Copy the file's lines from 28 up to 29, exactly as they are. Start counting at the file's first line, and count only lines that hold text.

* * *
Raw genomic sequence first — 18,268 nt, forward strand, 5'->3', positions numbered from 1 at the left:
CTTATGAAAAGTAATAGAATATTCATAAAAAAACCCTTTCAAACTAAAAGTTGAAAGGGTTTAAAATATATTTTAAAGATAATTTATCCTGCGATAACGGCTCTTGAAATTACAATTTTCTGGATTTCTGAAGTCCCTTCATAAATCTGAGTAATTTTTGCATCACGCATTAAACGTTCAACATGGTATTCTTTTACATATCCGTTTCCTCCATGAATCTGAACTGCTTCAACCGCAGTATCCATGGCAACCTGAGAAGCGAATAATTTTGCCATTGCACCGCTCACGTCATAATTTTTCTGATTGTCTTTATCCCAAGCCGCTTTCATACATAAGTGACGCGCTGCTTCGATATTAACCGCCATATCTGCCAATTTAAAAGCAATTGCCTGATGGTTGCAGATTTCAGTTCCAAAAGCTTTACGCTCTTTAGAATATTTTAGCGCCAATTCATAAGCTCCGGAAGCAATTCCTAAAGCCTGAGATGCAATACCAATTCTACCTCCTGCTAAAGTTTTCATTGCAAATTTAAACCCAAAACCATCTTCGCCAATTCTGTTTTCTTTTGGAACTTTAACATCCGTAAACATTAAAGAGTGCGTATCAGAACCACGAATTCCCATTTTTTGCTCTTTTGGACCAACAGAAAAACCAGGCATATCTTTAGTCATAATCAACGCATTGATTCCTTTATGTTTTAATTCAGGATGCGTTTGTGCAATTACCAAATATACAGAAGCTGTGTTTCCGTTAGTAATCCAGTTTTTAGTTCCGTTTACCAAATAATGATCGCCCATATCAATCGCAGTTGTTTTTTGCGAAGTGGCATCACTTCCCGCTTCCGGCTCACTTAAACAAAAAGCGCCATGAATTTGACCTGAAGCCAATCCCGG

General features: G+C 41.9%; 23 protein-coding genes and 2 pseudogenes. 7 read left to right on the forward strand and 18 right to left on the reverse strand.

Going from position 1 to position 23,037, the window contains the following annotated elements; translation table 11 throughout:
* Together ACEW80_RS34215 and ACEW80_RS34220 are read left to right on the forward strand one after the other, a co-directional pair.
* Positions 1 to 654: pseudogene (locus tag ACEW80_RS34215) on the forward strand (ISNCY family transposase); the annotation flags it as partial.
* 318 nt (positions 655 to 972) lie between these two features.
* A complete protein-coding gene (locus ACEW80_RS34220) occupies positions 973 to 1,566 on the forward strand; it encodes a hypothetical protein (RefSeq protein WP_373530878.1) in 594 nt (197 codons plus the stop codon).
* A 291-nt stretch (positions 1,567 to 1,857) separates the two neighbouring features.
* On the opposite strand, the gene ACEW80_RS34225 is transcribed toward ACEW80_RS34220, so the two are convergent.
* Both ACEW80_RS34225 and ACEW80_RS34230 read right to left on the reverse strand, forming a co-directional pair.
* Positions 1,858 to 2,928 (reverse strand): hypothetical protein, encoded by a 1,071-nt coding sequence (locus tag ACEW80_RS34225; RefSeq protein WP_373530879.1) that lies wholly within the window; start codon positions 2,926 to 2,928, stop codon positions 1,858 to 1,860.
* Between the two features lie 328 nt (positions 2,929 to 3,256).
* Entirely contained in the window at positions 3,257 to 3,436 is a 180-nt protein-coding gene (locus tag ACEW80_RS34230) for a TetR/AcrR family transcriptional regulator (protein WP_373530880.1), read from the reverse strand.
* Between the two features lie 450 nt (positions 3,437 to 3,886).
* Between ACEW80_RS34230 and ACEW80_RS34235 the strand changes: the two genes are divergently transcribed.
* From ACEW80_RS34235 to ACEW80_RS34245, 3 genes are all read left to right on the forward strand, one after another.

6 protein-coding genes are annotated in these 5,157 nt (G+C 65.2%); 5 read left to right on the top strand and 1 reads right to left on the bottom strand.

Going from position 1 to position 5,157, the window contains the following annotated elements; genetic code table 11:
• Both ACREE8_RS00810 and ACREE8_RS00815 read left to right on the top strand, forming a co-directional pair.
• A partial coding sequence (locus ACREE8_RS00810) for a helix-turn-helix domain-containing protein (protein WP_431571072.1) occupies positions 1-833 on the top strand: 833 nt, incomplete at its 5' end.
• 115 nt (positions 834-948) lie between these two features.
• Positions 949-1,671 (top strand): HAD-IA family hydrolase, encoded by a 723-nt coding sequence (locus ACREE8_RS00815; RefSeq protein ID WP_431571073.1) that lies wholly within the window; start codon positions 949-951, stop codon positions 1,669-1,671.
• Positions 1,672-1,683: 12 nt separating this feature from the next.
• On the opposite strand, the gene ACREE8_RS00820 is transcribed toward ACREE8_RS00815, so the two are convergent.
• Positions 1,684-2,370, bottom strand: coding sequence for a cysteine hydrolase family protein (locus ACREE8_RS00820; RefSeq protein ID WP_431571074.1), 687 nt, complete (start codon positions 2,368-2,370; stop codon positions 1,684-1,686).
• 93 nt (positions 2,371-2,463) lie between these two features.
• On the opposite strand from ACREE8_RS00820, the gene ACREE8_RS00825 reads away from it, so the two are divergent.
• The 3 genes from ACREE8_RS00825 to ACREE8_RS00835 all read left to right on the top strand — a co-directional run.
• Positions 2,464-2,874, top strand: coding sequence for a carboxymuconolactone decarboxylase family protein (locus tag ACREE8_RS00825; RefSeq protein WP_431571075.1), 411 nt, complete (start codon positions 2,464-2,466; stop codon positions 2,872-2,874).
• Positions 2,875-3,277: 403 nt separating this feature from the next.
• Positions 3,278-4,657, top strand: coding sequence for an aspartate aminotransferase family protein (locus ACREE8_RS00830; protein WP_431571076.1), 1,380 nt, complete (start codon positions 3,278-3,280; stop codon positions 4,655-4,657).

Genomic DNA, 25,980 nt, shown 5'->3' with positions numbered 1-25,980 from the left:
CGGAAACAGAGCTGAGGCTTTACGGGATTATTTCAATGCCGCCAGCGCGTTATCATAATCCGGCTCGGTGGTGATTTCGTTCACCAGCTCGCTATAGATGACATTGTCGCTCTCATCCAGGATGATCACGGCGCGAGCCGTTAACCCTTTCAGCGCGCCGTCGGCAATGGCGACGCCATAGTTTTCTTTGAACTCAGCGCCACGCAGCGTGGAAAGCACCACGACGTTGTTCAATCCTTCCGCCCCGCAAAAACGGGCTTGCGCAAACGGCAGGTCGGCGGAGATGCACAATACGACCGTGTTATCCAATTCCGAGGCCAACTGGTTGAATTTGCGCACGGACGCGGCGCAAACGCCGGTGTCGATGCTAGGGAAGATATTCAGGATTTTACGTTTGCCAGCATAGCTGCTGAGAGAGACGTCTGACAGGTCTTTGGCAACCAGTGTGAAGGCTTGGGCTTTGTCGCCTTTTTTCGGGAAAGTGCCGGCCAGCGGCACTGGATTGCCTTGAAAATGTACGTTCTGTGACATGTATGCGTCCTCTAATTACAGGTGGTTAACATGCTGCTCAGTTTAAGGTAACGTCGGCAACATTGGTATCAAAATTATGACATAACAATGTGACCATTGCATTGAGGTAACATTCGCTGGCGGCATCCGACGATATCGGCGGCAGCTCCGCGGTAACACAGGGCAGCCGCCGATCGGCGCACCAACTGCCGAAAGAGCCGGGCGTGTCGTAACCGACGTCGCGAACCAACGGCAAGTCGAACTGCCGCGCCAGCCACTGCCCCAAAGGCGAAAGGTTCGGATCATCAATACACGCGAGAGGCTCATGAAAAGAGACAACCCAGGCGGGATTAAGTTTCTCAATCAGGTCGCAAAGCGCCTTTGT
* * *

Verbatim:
• On the opposite strand from ACREE8_RS00820, the gene ACREE8_RS00825 reads away from it, so the two are divergent.
• The 3 genes from ACREE8_RS00825 to ACREE8_RS00835 all read left to right on the top strand — a co-directional run.